I’m inventing a new term, right now: “shitshow comedy”. It’s my favourite form of entertainment, but I always struggle even defining it let alone finding new examples of it. This article is my attempt to explain it, provide some favourite examples, and help anyone else who has the same taste in comedy.

This post took far too long to write, since I kept getting distracted by, you guessed it, the “irresistible allure” of the very content I was trying to document! I’ve spent tens if not hundreds of hours listening to / watching everyone listed here, most of it multiple times.

What is “shitshow comedy”?

Shitshow comedy is comedy that isn’t scripted, isn’t predictable, isn’t primarily driven by financial gain, and is a non-stop inexplicable car crash throughout. It’s not “absurdist”, “random”, “fringe”, or “zoomer humour”, but the shitshow has elements from all of them. It can be unintentional or intentional.

It can be a podcast, a video, a livestream, it can even be a game. It can be a few seconds or a few hours long. It can be a one-off, a series, or even an entire career, but when you see it you’ll know.

The appeal is hard to define, there are no jokes or slapstick comedy. And yet… it’s undeniably funny. Here’s an example that is a one-off, short, unintentional video, courtesy of DJ Akademiks:


Okay, without further ado let’s move on to probably the most useful part of this post: examples of shitshow comedy.

Video (Twitch / YouTube)

Whilst most shitshow comedy creators these days are on Twitch, YouTube was historically a much better place to find their work.

Twitch has the real-time aspect, meaning there’s a lot more scope for unpredictability, however a lot of streams have constant interactions with chat / donators. This keeps them somewhat grounded in reality, and stops them from getting too “into” anything with shitshow potential.

YouTube on the other hand requires recording, editing, and uploading the content. Considering how often shitshow comedy interferes with the technical elements (e.g. PC breaking, internet dying, files corrupted), the scope of disaster is limited. However, since a creator can spend hours playing a game without any interruptions, they can get much deeper into the disaster.

The best shitshow comedians can handle both. For example, Jerma’s infamous “Grab That Auto 5” wouldn’t have worked as well if it was a stream, since half the appeal is Jerma getting lost in the insanity of the games. Similarly, the “700,000 MORE* Games” stream wouldn’t have worked as a video. The accidental self-slap, clickmaps, and chat helping hunt for witch image assets are a core part.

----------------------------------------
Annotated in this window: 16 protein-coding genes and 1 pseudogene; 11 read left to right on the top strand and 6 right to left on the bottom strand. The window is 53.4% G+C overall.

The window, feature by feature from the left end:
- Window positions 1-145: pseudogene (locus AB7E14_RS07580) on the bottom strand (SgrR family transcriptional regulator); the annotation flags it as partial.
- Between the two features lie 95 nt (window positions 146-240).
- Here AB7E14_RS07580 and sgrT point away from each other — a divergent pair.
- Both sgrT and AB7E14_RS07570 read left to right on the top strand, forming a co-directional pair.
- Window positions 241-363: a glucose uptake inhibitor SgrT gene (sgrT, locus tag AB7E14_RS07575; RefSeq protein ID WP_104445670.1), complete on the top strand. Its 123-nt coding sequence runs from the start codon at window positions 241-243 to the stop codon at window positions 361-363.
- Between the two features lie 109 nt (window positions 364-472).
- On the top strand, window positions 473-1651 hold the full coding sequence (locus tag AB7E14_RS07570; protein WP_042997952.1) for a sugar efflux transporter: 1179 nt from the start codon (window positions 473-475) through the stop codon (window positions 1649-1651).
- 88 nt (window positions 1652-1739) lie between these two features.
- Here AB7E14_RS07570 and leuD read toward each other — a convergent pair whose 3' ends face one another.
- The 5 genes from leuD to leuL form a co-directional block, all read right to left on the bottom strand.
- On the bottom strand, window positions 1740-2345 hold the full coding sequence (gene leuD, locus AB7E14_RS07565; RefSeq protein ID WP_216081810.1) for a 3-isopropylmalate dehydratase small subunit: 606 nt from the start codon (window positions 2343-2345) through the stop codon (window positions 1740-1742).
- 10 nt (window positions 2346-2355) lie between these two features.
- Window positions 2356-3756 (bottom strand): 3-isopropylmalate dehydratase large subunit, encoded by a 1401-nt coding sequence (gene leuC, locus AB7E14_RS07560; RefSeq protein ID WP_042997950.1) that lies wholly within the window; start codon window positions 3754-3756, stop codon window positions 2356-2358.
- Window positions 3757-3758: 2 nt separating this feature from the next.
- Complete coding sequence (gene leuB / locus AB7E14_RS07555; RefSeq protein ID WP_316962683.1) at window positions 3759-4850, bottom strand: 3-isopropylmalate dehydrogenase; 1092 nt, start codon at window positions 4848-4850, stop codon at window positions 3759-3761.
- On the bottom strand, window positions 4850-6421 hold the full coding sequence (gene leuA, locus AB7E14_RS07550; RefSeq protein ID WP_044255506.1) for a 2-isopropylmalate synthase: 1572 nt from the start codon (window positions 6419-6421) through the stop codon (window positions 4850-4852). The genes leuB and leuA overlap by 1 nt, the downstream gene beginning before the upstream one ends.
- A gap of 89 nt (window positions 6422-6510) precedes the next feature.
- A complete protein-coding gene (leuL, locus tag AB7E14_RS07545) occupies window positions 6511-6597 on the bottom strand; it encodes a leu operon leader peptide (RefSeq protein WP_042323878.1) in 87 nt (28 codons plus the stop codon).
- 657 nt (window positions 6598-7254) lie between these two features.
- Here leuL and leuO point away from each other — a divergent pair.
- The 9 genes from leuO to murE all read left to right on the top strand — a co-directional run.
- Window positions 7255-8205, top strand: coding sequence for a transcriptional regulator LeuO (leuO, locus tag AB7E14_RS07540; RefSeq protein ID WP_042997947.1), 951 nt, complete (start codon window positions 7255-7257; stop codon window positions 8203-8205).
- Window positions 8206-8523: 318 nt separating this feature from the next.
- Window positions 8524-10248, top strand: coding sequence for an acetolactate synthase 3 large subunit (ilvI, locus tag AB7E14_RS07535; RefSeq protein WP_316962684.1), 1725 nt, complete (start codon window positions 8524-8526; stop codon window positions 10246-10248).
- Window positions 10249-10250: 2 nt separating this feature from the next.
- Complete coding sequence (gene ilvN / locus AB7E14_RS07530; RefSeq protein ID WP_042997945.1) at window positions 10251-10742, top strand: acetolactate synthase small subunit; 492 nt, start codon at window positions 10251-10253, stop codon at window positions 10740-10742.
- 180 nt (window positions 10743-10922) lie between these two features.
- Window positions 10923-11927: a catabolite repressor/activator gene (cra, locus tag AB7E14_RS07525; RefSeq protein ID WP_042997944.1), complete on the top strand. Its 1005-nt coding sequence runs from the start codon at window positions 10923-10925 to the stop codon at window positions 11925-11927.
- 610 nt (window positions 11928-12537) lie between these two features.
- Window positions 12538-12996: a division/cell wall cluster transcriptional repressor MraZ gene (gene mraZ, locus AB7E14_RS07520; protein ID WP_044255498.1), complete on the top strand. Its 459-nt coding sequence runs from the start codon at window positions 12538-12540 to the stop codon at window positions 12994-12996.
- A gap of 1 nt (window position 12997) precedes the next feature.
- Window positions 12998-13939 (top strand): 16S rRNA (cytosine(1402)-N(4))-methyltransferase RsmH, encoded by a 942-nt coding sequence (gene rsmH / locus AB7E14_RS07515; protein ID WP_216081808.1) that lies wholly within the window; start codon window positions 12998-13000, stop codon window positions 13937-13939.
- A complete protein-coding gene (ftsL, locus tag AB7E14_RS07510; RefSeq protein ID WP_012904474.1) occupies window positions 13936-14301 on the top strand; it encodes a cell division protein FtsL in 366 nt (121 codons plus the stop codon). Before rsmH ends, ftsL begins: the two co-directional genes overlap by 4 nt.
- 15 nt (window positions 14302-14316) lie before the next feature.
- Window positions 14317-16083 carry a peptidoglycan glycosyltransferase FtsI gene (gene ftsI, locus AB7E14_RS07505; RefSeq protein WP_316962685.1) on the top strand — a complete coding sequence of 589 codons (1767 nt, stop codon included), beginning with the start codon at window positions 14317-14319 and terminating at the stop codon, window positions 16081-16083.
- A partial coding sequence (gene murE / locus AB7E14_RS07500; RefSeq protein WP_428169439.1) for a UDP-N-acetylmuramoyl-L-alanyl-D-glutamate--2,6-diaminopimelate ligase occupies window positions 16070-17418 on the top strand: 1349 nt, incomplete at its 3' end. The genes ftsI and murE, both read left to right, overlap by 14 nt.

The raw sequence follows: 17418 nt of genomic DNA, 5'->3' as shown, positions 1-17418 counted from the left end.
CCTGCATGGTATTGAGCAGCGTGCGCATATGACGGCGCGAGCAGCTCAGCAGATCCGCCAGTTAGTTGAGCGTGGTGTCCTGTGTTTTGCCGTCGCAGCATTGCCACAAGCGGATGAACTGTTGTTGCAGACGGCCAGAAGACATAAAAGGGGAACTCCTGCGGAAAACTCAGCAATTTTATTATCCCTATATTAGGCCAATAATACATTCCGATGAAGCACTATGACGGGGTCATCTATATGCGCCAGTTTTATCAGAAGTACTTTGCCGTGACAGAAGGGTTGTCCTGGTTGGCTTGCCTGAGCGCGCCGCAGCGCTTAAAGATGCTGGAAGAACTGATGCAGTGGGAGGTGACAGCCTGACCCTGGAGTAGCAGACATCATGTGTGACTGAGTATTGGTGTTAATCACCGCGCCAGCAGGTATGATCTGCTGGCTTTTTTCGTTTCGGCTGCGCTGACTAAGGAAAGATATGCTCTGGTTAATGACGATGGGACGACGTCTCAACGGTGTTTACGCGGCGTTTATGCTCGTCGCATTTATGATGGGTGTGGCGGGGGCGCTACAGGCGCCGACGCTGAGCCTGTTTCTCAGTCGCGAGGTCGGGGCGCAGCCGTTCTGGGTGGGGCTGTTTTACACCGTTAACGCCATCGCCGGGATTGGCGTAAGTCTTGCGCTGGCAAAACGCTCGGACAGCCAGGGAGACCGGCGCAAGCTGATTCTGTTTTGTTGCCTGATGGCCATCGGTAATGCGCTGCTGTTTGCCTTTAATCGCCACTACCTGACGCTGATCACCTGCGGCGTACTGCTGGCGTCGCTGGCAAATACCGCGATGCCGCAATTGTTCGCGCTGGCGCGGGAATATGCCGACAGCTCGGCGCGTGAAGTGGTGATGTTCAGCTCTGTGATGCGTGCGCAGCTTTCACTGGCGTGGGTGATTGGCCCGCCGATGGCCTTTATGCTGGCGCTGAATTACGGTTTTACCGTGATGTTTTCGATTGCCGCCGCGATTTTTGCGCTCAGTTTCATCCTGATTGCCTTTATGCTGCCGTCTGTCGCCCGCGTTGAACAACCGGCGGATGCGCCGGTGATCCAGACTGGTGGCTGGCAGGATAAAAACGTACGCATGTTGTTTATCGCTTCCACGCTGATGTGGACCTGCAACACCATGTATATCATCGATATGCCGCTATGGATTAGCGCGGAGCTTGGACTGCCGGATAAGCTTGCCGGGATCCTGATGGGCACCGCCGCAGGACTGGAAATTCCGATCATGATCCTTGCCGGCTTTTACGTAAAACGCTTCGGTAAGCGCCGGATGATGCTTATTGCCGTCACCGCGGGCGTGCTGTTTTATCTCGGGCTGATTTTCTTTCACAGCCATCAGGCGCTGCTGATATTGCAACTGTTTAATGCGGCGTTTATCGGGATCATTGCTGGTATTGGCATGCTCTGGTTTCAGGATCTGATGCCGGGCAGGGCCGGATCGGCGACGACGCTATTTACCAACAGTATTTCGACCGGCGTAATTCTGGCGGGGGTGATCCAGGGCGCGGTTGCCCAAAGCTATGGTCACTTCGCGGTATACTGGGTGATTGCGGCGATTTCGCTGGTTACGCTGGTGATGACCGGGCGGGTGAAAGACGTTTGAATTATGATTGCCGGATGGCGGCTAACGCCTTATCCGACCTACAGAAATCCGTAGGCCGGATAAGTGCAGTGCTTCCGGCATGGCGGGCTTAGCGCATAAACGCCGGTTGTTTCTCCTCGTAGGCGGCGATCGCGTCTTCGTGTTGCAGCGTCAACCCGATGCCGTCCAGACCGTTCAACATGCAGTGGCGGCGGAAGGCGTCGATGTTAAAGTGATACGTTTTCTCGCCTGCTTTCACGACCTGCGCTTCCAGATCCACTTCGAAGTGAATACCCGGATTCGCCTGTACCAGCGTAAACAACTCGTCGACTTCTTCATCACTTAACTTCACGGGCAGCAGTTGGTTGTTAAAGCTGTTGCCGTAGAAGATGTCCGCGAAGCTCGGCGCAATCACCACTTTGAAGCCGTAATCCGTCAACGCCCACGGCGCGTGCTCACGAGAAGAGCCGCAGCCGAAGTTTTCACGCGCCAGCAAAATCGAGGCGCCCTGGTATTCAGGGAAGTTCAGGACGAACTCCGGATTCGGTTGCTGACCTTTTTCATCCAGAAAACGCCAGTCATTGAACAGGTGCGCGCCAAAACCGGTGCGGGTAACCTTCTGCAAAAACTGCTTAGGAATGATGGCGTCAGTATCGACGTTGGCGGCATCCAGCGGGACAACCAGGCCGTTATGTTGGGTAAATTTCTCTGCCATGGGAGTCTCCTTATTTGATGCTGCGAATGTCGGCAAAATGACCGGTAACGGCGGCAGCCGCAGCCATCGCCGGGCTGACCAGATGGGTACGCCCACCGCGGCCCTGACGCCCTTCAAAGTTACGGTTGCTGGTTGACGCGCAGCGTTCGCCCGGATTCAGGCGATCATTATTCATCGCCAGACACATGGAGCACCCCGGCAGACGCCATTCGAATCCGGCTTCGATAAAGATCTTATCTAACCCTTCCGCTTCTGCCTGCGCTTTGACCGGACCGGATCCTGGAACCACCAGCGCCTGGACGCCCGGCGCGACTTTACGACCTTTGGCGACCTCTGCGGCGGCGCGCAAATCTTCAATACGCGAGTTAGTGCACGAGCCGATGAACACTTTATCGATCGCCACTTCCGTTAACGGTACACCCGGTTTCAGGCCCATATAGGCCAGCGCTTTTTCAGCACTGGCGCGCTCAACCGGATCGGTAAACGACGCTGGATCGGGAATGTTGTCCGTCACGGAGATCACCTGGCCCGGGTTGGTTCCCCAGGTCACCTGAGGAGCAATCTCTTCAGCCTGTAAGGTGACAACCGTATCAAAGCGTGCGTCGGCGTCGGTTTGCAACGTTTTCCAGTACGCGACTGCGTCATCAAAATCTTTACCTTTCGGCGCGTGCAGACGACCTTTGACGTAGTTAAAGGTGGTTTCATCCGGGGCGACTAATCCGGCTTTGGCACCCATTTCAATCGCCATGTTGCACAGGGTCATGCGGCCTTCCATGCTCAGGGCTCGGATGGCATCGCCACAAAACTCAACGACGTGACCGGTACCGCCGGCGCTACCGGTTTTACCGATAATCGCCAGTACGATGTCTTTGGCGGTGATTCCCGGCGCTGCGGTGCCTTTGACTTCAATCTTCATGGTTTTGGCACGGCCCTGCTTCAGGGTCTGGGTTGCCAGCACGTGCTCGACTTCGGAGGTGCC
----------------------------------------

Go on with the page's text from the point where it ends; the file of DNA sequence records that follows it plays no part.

Creator Examples
YouTube / YouTube 2 / Twitch
By far my favourite content creator, undeniably the most creative person I’ve ever seen, the “anti-streamer”. It’s impossible to pick a single example, anyone with any interest in shitshow comedy will know and love him.
Probably the least consistently live & most unknown creator on this list, since he also has an actual job at Yogscast (seemingly sorting… everything). However his streams are consistently all over the place. Bad camera, bad audio, disruptive bit donation incentives, it’s got everything you could ask for.
YouTube / Twitch
The Yogscast are a group with 30+ members these days, so there’s not actually that much fully shitshow comedy left in their main videos (besides Lewis of course). However, in the early days of the channel (and group), it was a chaotic mess. The intentionally independent yet collaborating nature of the group’s individuals lets new shitshow comedy emerge (e.g. Dafnotdaff) whilst also having the support structure they need (e.g. legal services, office space).
YouTube / Twitch
Whilst technically a RuneScape streamer, Will’s Friday variety streams are some of the best shitshow comedy I’ve seen. Maybe it’s just because the variety games are a break from his hundred-hour grinds on RuneScape, but he brings an amazing sense of humour to every game he touches, regardless of quality.
YouTube / Twitch
Whilst Hatfilms are Yogscast affiliated, they usually keep to themselves as a trio. A mixture of IRL and gaming content, their content varies from relatively slick to shitshow, usually depending on the game.

Audio (Podcasts / Radio)